NEW: Rice family lawyer calls report biased and misguided
Investigator calls case tragic but says conduct of officer who shot Rice was reasonable
Rice was killed almost one year ago by a Cleveland police officer
A police officer’s decision to shoot 12-year-old Tamir Rice at a Cleveland recreation center a year ago was “objectively reasonable,” a law enforcement expert writes in a report submitted to Ohio prosecutors Thursday.
In the 13-page report prepared by Ken Katsaris, who has been an instructor for more than 30 years, he says, “This unquestionably was a tragic loss of life, but to compound the tragedy by labeling the officer’s conduct as anything but objectively reasonable would also be a tragedy, albeit not carrying with it the consequences of the loss of life, only the possibility of loss of career.”
In addition to Loehmann’s statement, the office of Cuyahoga County Prosecutor Timothy J. McGinty released a statement from Loehmann’s partner, who also says he believed the gun was real and that the person waving it was an adult.
McGinty called the report and the video pieces of a complex puzzle that are part of an ongoing investigation. He didn’t say when the evidence would be shown to a grand jury.
An attorney for the Rice family said he doubts the case will be fairly presented to a grand jury.
“Regrettably, with the release of yet another utterly biased and shamelessly misguided ‘expert report,’ the county prosecutor is making clear his intention to protect the police from accountability under the criminal laws, rather than diligently prosecute them,” Jonathan Abady said.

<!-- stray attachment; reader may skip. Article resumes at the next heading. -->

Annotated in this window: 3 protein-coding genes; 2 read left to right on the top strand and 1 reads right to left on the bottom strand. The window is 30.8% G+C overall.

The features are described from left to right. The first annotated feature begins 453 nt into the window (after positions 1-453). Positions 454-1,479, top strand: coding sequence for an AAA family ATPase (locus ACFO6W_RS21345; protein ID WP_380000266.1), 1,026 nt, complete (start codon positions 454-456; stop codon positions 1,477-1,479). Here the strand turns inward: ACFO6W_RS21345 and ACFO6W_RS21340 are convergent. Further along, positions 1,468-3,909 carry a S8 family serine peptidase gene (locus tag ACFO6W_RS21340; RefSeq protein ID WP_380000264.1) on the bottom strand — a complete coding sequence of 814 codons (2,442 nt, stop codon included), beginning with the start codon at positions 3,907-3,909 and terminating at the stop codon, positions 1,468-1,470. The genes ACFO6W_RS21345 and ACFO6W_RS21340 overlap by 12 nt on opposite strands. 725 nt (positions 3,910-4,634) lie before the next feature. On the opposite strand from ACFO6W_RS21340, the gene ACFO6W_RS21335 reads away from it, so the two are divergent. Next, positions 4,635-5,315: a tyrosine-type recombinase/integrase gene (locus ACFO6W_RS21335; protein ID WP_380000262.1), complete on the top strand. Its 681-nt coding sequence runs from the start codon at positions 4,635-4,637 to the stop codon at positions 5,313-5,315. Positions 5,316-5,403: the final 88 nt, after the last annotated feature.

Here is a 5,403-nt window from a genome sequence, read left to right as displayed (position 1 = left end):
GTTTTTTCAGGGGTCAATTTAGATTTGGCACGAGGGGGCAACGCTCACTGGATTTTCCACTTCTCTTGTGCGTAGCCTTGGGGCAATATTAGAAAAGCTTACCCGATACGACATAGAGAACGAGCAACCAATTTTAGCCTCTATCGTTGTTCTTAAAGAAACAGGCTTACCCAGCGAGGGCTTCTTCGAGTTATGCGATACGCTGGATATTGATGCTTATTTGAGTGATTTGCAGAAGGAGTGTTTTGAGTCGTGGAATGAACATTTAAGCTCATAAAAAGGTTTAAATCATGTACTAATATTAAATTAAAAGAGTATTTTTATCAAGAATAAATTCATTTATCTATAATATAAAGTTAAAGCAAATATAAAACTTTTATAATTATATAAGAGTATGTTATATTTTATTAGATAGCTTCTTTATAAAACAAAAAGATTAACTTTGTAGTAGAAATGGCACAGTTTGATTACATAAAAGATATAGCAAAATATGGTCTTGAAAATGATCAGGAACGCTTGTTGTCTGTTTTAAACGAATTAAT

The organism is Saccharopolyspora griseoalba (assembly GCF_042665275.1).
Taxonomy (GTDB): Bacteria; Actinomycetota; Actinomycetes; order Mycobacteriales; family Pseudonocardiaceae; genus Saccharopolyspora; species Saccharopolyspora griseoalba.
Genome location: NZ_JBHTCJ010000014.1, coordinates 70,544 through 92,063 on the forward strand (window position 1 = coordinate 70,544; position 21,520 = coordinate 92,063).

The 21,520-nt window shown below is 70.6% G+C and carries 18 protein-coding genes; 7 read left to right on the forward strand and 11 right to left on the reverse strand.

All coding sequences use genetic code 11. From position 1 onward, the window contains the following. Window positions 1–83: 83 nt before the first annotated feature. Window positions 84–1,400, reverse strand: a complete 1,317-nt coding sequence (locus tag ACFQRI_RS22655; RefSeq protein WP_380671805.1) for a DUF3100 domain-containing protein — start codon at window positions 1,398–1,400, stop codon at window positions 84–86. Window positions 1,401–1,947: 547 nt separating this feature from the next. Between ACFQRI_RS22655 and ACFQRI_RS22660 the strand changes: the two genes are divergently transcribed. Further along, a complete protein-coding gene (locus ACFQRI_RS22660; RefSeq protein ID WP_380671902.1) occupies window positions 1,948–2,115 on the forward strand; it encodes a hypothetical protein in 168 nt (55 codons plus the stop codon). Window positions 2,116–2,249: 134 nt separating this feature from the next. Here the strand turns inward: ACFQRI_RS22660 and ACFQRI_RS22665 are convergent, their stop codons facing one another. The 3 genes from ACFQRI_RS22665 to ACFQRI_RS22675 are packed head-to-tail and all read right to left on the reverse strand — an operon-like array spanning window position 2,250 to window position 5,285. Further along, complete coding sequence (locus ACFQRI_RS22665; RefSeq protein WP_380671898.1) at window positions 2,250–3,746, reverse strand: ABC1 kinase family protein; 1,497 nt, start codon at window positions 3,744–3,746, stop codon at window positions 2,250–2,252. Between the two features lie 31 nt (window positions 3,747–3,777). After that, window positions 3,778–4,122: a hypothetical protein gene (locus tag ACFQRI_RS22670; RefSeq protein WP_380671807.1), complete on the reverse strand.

The family had no notice about this new report. or the video, he said.
He reiterated the family’s call for a special prosecutor.
Tamir Rice was killed by Timothy Loehmann, an officer in training, outside a Cleveland recreation center in November 2014. The shooting sparked controversy given Tamir’s age, the amount of time before the officer shot the boy, and the fact that Tamir had a gun that fired pellets, not bullets.
It also came as protests grew over police-involved shootings of unarmed African-American men.
The boy’s family has called for a special prosecutor to take over the case, alleging that the county prosecutor has shown himself to be biased in favor of police.
Tamir had been playing near the swings of a recreation center near his home when he was shot on November 22. He died a day later.
A witness called 911, reporting there was “a guy with a pistol,” adding that the weapon was “probably” fake.
Information that the gun the caller saw was probably not real and that the person holding it appeared to be a juvenile was not conveyed to Loehmann and his partner, according to recordings that law enforcement released.
Video of the incident shows a patrol car driven by Officer Frank Garmback pull up on the snowy grass near a gazebo where Tamir is standing. Within two seconds of exiting the police car, Loehmann shoots the boy.
The gun, which didn’t have an orange tip indicating it was a replica, was in the waistband of Tamir’s pants.
Katsaris writes the officers couldn’t wait to see if the gun was real or a realistic-looking replica.
“Given the notice of the police presence to Rice, and the specific threatening actions of Rice toward the reported gun location area on his body, Rice’s actions provided no other alternative to Officer Loehmann than to apply deadly force,” he writes.
CNN’s Rashard Rose contributed to this report.